No doubt you have heard about the United passenger that was hauled off the plane because they overbooked. But, airlines have many more things that are wrong with them than manhandling customers. Personally, I hate to fly. On Tuesday we had to go to Cincinnati. We were going to take a cheap flight but we forgot to make the reservation. We wound up driving down and back in the same day. To tell you the truth, flying would have only saved a couple of hours.
A person my size dreads flights. I am 6’5″. Now they charge money for seats with a couple of inches of leg room. I saw a flight on American the other day where it was $67 extra to get an exit row or bulkhead seat. In a normal row I am better off standing. That’s another reason I prefer driving. We bought a diesel in 2009 because we are on the road a lot.
The web experience with airlines is horrible. It’s painful. Their UX is awful. Even using third party vendors isn’t that great. The mileage and reward systems are a discombobulated maze of opaque garbage.
Kevin Williamson of the National Review wrote a great article. Airlines don’t live in a capitalistic system. Few industries are truly capitalistic perfect competition models. Even though airlines were deregulated a long time ago, the entire system is heavily regulated. Same with banking, health care and other industries. That keeps competition out. Airlines seem to be run for the benefit of their employees, not the customers. That’s why you see so many people treated so badly.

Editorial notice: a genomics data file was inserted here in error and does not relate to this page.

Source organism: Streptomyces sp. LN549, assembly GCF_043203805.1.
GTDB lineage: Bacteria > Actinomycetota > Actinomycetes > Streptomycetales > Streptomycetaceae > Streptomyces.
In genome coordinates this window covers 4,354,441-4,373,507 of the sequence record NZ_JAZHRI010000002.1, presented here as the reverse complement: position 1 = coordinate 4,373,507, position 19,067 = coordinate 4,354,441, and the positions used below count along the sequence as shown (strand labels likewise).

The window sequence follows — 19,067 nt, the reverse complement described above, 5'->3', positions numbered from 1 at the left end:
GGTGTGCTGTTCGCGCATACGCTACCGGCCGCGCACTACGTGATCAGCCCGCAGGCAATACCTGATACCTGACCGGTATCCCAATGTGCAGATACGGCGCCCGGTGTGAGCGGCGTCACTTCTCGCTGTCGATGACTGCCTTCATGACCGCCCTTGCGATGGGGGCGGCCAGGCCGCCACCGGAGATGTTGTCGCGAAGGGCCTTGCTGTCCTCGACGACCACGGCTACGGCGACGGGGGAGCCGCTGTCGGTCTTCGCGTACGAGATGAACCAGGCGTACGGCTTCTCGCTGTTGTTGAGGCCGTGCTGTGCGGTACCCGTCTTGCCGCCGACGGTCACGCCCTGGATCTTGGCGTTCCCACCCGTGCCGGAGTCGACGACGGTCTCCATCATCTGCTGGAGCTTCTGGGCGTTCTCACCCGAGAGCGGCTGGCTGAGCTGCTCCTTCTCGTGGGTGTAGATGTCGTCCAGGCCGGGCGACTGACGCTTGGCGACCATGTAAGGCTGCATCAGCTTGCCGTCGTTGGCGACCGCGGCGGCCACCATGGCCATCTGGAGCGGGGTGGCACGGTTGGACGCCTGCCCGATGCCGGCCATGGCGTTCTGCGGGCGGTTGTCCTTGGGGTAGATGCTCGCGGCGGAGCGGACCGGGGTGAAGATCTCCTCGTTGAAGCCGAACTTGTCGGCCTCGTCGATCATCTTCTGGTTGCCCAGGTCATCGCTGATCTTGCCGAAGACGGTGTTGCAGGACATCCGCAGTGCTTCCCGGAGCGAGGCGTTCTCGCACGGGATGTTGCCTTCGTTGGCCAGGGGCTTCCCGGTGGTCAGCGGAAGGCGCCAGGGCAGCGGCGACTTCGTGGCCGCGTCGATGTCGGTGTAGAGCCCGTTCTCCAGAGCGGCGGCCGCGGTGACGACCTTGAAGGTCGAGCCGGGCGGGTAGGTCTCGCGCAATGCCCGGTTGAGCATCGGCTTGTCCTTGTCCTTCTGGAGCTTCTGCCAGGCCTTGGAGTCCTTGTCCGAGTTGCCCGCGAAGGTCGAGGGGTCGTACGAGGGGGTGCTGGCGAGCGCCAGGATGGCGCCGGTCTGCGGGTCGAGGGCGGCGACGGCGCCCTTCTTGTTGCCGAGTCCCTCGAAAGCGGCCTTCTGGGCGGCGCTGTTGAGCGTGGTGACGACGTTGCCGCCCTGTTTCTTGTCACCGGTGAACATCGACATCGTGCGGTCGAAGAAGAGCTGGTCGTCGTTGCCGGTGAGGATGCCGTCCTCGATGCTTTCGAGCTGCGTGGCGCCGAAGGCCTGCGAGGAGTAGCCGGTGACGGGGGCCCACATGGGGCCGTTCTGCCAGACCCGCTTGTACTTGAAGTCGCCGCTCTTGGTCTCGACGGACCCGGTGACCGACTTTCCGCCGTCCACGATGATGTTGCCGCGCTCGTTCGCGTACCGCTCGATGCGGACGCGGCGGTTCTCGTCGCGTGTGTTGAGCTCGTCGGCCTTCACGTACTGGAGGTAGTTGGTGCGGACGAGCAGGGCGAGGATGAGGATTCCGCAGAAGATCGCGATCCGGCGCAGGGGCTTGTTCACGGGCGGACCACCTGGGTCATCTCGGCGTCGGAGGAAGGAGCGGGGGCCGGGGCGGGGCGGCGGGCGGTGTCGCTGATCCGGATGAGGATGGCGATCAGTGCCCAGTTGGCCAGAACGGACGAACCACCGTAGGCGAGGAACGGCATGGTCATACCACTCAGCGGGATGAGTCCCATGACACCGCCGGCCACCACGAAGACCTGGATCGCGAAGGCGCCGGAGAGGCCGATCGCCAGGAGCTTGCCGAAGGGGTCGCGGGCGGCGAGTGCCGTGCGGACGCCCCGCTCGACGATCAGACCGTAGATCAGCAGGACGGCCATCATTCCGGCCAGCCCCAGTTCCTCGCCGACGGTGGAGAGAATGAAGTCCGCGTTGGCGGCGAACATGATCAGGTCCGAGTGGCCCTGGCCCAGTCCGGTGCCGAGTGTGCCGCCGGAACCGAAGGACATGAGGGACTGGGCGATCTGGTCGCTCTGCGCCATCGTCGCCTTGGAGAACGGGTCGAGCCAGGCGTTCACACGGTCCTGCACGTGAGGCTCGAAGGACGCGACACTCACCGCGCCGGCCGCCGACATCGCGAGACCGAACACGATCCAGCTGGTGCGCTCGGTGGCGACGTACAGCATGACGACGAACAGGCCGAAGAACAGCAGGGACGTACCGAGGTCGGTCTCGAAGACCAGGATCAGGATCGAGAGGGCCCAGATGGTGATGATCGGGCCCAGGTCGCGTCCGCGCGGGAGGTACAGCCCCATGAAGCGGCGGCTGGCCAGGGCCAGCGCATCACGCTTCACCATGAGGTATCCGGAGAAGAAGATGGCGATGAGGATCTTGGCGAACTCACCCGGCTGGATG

I’d love to see us get rid of all the regulations that purely give existing airlines a regulatory moat against competition and keep the regulations that are there which keep us safe.
My friend Nick Kokonos who co-founded Alinea and other awesome restaurants in Chicago, commented on airlines. He says someone needs to create an airline that:
• Does not attempt to compete on price.
• Does not participate in any reseller programs
• That provides clearly superior service in every manner, including seating, food, and staff training.
• That rethinks the gate experience so that every passenger in the terminal sees the differentiated experience — it’s not hidden in a biz class ‘club’
• That never overbooks, but does not offer refunds after a 48-hour window prior to travel unless it is the airline’s fault
• That knows how to properly hedge fuel costs by hiring an actual trading desk and attempts to not only not lose money, but to make money on their fuel consumption.
Nick knows a lot about servicing customers. You should try his restaurant booking service, Tock. It’s intensely customer focused and transparent. It makes dining out much more pleasant and easier. It also helps restaurants service customers better.